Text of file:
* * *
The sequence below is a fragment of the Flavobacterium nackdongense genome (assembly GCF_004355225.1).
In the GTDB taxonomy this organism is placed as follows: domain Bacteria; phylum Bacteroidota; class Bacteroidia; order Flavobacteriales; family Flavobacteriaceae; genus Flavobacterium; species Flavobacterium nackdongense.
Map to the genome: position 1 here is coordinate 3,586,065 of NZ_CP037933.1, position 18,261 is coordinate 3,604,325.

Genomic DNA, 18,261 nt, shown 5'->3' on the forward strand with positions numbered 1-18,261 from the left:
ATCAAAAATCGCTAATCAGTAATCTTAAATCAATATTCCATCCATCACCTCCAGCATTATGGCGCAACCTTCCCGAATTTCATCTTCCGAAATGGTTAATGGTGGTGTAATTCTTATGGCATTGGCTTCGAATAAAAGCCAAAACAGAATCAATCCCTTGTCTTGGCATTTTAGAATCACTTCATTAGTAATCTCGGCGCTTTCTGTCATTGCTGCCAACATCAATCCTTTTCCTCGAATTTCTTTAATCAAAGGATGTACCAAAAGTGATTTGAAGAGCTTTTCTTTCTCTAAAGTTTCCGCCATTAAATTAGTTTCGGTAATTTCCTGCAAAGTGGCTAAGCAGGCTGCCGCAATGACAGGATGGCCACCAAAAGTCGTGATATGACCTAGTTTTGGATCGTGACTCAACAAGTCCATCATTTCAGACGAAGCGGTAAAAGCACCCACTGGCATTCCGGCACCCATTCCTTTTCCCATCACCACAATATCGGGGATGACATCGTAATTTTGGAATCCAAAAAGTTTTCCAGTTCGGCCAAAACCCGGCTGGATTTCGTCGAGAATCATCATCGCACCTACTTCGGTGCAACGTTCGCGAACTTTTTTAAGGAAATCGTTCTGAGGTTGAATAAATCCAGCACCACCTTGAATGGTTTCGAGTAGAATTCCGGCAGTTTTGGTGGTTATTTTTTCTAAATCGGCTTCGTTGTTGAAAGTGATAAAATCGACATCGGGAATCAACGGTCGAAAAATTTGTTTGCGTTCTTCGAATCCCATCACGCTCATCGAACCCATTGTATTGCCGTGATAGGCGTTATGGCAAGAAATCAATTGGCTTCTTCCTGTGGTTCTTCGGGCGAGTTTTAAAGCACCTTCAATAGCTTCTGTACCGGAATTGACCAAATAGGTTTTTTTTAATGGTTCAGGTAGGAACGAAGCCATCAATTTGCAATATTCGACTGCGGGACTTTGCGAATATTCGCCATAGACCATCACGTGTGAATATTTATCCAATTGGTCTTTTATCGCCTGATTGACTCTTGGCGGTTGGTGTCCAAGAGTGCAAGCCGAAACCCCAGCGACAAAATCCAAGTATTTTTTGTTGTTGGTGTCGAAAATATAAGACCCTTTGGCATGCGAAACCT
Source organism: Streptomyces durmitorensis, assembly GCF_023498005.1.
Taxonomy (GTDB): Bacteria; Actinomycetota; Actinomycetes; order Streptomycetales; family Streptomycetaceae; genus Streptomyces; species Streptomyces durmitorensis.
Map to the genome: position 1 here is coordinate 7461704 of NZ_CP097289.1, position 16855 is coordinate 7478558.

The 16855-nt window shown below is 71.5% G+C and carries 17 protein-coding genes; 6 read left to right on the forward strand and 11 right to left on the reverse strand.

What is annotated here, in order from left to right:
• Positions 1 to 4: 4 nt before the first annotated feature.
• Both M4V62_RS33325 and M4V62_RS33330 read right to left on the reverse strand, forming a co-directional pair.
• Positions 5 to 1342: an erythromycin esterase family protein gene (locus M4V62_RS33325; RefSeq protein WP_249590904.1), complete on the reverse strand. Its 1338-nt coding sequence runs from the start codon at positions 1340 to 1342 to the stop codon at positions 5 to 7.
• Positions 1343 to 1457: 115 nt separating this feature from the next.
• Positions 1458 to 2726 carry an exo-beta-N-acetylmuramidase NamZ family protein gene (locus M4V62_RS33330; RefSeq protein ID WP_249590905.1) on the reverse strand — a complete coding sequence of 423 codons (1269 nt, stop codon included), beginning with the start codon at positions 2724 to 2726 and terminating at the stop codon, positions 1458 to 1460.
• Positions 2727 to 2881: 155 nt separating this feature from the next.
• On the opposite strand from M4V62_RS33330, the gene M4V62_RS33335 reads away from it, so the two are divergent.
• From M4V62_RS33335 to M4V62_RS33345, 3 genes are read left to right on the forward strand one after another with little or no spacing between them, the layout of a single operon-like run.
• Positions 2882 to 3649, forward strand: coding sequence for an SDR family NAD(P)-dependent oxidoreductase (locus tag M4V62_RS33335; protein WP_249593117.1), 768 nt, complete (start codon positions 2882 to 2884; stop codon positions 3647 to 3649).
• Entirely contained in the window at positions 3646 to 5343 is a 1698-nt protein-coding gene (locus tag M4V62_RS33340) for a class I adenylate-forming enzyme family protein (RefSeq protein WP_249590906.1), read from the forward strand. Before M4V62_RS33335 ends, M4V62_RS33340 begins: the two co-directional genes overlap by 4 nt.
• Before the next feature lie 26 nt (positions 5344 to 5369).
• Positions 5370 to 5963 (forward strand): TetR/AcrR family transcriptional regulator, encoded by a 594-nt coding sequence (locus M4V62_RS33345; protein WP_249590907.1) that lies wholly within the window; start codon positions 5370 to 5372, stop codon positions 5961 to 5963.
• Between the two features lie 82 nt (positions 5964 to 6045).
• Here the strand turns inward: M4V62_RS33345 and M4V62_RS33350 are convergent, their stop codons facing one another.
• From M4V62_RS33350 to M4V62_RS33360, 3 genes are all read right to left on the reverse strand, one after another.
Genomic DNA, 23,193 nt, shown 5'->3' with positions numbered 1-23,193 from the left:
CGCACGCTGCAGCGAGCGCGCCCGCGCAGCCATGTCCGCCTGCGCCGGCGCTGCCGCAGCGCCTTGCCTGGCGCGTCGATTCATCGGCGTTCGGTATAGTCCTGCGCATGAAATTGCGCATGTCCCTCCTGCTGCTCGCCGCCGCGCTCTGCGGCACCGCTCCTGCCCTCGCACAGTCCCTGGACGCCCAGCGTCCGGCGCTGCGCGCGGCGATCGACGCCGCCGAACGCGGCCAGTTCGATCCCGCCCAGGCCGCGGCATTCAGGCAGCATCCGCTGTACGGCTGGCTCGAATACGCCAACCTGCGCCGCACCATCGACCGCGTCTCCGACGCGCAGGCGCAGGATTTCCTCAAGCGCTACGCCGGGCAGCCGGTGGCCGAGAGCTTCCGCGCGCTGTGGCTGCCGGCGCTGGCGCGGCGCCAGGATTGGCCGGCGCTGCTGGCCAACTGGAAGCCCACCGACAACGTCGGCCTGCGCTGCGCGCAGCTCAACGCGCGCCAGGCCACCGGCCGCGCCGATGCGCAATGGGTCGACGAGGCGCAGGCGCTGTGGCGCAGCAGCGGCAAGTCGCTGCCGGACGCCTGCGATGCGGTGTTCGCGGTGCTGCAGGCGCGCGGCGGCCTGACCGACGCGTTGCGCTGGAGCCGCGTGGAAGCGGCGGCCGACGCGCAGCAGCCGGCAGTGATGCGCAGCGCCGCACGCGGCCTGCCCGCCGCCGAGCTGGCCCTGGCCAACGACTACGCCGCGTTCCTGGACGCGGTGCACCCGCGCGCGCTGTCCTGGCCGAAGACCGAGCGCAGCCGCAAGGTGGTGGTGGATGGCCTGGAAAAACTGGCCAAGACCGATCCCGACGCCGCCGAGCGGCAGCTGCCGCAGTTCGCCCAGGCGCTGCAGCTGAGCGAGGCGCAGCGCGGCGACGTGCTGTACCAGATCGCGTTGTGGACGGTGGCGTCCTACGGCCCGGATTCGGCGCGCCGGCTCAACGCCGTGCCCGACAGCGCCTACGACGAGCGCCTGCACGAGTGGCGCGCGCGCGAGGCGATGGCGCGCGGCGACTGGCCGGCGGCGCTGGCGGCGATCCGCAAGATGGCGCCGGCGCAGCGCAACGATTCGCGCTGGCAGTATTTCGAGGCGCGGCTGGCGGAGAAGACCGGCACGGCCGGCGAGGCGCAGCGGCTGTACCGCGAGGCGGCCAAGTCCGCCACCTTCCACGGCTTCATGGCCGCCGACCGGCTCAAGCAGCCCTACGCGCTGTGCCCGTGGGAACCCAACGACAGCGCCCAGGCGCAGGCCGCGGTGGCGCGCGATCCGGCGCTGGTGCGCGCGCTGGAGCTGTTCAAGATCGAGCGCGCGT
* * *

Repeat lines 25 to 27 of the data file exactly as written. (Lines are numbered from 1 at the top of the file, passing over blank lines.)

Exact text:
• From M4V62_RS33350 to M4V62_RS33360, 3 genes are all read right to left on the reverse strand, one after another.
Genomic DNA, 23,193 nt, shown 5'->3' with positions numbered 1-23,193 from the left:
CGCACGCTGCAGCGAGCGCGCCCGCGCAGCCATGTCCGCCTGCGCCGGCGCTGCCGCAGCGCCTTGCCTGGCGCGTCGATTCATCGGCGTTCGGTATAGTCCTGCGCATGAAATTGCGCATGTCCCTCCTGCTGCTCGCCGCCGCGCTCTGCGGCACCGCTCCTGCCCTCGCACAGTCCCTGGACGCCCAGCGTCCGGCGCTGCGCGCGGCGATCGACGCCGCCGAACGCGGCCAGTTCGATCCCGCCCAGGCCGCGGCATTCAGGCAGCATCCGCTGTACGGCTGGCTCGAATACGCCAACCTGCGCCGCACCATCGACCGCGTCTCCGACGCGCAGGCGCAGGATTTCCTCAAGCGCTACGCCGGGCAGCCGGTGGCCGAGAGCTTCCGCGCGCTGTGGCTGCCGGCGCTGGCGCGGCGCCAGGATTGGCCGGCGCTGCTGGCCAACTGGAAGCCCACCGACAACGTCGGCCTGCGCTGCGCGCAGCTCAACGCGCGCCAGGCCACCGGCCGCGCCGATGCGCAATGGGTCGACGAGGCGCAGGCGCTGTGGCGCAGCAGCGGCAAGTCGCTGCCGGACGCCTGCGATGCGGTGTTCGCGGTGCTGCAGGCGCGCGGCGGCCTGACCGACGCGTTGCGCTGGAGCCGCGTGGAAGCGGCGGCCGACGCGCAGCAGCCGGCAGTGATGCGCAGCGCCGCACGCGGCCTGCCCGCCGCCGAGCTGGCCCTGGCCAACGACTACGCCGCGTTCCTGGACGCGGTGCACCCGCGCGCGCTGTCCTGGCCGAAGACCGAGCGCAGCCGCAAGGTGGTGGTGGATGGCCTGGAAAAACTGGCCAAGACCGATCCCGACGCCGCCGAGCGGCAGCTGCCGCAGTTCGCCCAGGCGCTGCAGCTGAGCGAGGCGCAGCGCGGCGACGTGCTGTACCAGATCGCGTTGTGGACGGTGGCGTCCTACGGCCCGGATTCGGCGCGCCGGCTCAACGCCGTGCCCGACAGCGCCTACGACGAGCGCCTGCACGAGTGGCGCGCGCGCGAGGCGATGGCGCGCGGCGACTGGCCGGCGGCGCTGGCGGCGATCCGCAAGATGGCGCCGGCGCAGCGCAACGATTCGCGCTGGCAGTATTTCGAGGCGCGGCTGGCGGAGAAGACCGGCACGGCCGGCGAGGCGCAGCGGCTGTACCGCGAGGCGGCCAAGTCCGCCACCTTCCACGGCTTCATGGCCGCCGACCGGCTCAAGCAGCCCTACGCGCTGTGCCCGTGGGAACCCAACGACAGCGCCCAGGCGCAGGCCGCGGTGGCGCGCGATCCGGCGCTGGTGCGCGCGCTGGAGCTGTTCAAGATCGAGCGCGCGT